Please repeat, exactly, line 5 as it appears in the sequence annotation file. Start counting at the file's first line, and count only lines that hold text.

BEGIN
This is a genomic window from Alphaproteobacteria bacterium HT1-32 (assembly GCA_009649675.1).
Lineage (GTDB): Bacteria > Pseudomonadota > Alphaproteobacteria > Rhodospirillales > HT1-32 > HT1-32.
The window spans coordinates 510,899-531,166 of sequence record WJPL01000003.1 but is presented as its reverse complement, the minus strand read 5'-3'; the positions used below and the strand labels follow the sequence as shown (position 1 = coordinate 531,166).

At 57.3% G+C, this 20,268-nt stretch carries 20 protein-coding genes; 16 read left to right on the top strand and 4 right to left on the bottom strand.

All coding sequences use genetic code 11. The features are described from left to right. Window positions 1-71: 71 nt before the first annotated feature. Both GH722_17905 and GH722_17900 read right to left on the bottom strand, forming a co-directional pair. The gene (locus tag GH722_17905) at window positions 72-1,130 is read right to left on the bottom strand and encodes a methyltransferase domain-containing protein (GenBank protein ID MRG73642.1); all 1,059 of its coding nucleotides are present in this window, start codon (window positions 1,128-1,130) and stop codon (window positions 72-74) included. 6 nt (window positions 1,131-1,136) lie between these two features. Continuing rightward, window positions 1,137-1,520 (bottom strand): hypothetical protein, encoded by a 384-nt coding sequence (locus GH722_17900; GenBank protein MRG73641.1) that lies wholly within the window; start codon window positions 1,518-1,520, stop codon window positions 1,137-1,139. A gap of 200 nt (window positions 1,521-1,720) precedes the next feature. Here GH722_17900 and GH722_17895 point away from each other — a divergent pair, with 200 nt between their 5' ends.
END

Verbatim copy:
All coding sequences use genetic code 11. The features are described from left to right. Window positions 1-71: 71 nt before the first annotated feature. Both GH722_17905 and GH722_17900 read right to left on the bottom strand, forming a co-directional pair. The gene (locus tag GH722_17905) at window positions 72-1,130 is read right to left on the bottom strand and encodes a methyltransferase domain-containing protein (GenBank protein ID MRG73642.1); all 1,059 of its coding nucleotides are present in this window, start codon (window positions 1,128-1,130) and stop codon (window positions 72-74) included. 6 nt (window positions 1,131-1,136) lie between these two features. Continuing rightward, window positions 1,137-1,520 (bottom strand): hypothetical protein, encoded by a 384-nt coding sequence (locus GH722_17900; GenBank protein MRG73641.1) that lies wholly within the window; start codon window positions 1,518-1,520, stop codon window positions 1,137-1,139. A gap of 200 nt (window positions 1,521-1,720) precedes the next feature. Here GH722_17900 and GH722_17895 point away from each other — a divergent pair, with 200 nt between their 5' ends.